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Discussion Starter #1
My oldest son has picked up deer hunting the past couple of years, and I've given some thought to making a compound bow for him that's suitable for hunting. Have any of you made one, know someone who's made one, have plans, ideas, or general comments about it? I don't hunt, and have never used one, so I have no idea what the critical details might be. I do plan to check with a friend who's a serious hunter....

TIA for any info....
 

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I think the issue you'll have is most compound bow limbs today are built of incredibly strong synthetics. I doubt wood limbs would even come close in performance.

I like the idea....just am unsure of its practicality.
 

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Discussion Starter #3
Good point. I was thinking about making only the main body from wood, then buying or making the limbs out of more modern materials.
 

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I could see that working potentially. The strength at the limb mounting points Is going to be your big challenge. Most of those risers today are aluminum...compound bows create an incredible amount of force...
 

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So just a thought. Most of us that are bow hunters upgrade every few years as technology changes and bows get lighter and stronger. What about building your son a kick ass bow case that he can use even when he does upgrade his bow?
 

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To be honest, when you look at the compound bows made today, I can't even fathom building the riser (the handle). The engineering that goes into the cam design, resistance of the limbs, and the other factors in their construction it strikes me as more than a hobbyist project. The earliest ones (back in the late 60') had a lot of stuff that looked more like a hobbyist could do it with wooden risers, cams that would hang on the limbs with brackets, etc. but they weren't near the caliber of today's bows. Ryan's thoughts about building accessories makes sense; bow racks, storage boxes, arrow racks, etc. Even building a conventional bow takes considerable care...though it is at least doable. I serioulsy doubt a serviceable compound bow would be. (just my opinion, a bow hunter but not a bow builder).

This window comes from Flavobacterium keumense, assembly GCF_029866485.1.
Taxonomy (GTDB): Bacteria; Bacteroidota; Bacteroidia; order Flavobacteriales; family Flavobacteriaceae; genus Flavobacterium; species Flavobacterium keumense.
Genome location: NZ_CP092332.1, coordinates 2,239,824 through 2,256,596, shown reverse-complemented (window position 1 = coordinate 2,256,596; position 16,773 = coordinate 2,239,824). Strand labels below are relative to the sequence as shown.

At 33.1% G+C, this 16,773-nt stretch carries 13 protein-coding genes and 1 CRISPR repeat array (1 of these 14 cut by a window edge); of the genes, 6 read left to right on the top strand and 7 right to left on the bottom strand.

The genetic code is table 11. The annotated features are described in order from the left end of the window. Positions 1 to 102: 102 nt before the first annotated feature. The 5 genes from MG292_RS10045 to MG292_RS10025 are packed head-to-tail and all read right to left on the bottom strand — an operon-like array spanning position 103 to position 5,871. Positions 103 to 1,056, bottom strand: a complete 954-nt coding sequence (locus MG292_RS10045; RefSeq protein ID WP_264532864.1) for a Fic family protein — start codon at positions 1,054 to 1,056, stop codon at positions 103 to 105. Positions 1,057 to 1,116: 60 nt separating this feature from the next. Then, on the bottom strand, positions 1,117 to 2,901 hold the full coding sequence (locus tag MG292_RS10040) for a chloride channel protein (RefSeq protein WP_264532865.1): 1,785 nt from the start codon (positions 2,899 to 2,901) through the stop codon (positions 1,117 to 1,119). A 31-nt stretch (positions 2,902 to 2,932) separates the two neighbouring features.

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It could be doable

Browning used to make a compound bow with a wooden riser so it can be done.

http://www.emeryloiselle.com/2008_photos/bill-stewart-special-4.jpg

New bows are very fast and the risers are very different from the early days of modern bows. As far as hunting goes tens of thousands of deer have been taken with bows that only pull 40lb to 50lb draw weight. Here in Minnesota 40 pounds is the minimum.

So if you son is good with a slow feet per second, fsp, bow then it could be done. I would venture down the route of purchasing everything but the riser which you would make.

There are many kits and plans to make a recurve bow if that interests your son. Takes bow hunting to another level.

Good luck and have fun.
 

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I've never made a compound bow, but I do shoot one. The one I have uses parallel limb technology (which just means the limbs are essentially parallel to each other to reduce felt shock). The limbs move about 1/8" in total going from knocking the arrow to full draw. The vast majority of the work is done by the two cams, not the limbs bending. About 2" into the draw, the draw weight is up to about 65 pounds and it peaks around 72 pounds. It has about an 85% let-off so it's extremely easy to hold at full draw for a long time waiting on the perfect shot. I can't even imagine the amount of stress in those limbs and cams. I'm 99% certain that the same kind of bow made of any wood product would fall apart on use. The last thing I'd want to do is find out that your son spent 2 weeks in the hospital trying to remove a million splinters from his arm from when the bow failed.

Long ago, back in the stone age when I was in high school, I had a different bow. It was a Browning Accelerator I think. It had wheels, not cams. Most of the work with this bow was done by the limbs bending, not the cams. It was one of the early "high let-off" bows with an amazing 60% let-off. If I remember correctly, it was wooden. I was good enough with that bow to hit the vital zone of a white tail deer at 60 yards so there's nothing wrong with a wooden bow. The limbs were nowhere near parallel so it had a nasty jump forward when you'd shoot it. A compound bow like that certainly can be made of wood and it can be just as accurate as the new modern compounds. It won't be as comfortable to shoot when compared to a modern bow though. I also don't know what materials or construction methods would be required for building such a bow, but I know it's possible.
 

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Personally, I'd laminate the whole thing, risers and limbs, with alternating layers of wood, fiberglass, and kevlar or carbon fiber. For the fabrics, I'd bias the layers against each other (45 or 90 degree angles between layers). I think it's completely doable as a hobbyist, though I'd probably reach back a bit to maybe some mid-80s or early 90s bow designs as reference, rather than modern bows.